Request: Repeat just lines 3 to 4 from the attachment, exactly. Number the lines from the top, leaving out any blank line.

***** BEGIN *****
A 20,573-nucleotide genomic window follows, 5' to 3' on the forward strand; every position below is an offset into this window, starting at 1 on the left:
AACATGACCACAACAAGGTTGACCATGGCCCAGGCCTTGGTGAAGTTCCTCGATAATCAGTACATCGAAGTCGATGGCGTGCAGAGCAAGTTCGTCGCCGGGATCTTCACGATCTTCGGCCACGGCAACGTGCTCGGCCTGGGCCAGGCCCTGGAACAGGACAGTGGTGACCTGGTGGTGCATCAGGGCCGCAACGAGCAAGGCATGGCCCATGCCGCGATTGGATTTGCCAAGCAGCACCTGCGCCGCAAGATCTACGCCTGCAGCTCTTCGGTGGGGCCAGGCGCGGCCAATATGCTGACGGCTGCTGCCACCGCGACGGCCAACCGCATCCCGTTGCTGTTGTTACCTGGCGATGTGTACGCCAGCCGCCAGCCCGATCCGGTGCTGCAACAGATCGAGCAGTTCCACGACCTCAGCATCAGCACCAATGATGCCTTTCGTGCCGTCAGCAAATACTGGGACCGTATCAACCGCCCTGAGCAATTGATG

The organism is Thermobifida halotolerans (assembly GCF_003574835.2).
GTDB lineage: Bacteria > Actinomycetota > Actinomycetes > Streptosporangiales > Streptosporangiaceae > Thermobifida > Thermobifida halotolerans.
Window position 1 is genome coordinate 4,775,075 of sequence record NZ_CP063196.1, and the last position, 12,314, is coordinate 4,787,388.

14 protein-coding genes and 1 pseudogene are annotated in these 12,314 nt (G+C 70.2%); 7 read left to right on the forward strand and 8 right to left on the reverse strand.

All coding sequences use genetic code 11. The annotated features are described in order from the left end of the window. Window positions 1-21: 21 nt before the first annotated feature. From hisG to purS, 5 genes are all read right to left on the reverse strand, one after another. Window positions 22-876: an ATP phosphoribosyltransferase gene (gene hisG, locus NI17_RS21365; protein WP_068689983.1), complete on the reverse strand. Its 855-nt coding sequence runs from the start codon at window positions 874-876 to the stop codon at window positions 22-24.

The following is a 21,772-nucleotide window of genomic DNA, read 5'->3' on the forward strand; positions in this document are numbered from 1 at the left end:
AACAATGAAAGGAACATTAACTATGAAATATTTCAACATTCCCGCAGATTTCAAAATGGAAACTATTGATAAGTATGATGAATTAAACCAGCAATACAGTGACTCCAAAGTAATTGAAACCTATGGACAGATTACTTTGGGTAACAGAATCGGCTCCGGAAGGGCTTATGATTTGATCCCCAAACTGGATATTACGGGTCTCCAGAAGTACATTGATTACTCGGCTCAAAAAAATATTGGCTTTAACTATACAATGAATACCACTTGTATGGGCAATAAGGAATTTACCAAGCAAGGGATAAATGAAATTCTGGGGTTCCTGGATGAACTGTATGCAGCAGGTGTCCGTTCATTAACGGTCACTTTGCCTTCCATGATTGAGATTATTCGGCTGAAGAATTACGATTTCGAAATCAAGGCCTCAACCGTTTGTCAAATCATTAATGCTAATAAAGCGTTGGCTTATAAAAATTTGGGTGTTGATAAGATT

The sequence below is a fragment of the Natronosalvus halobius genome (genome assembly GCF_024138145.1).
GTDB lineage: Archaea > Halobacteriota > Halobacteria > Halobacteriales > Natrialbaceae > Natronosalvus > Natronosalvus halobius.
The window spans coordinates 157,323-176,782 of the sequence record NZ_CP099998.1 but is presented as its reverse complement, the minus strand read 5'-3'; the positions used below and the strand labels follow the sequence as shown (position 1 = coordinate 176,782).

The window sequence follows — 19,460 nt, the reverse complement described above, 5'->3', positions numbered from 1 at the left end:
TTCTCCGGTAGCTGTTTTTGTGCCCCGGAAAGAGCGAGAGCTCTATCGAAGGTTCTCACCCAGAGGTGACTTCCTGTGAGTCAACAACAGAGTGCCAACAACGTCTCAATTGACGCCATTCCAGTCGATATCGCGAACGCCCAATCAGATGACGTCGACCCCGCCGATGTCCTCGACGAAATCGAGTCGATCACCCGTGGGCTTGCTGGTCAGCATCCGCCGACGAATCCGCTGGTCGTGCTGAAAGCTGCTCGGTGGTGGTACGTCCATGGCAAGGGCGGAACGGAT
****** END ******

The organism is Thermobifida halotolerans (assembly GCF_003574835.2).
GTDB lineage: Bacteria > Actinomycetota > Actinomycetes > Streptosporangiales > Streptosporangiaceae > Thermobifida > Thermobifida halotolerans.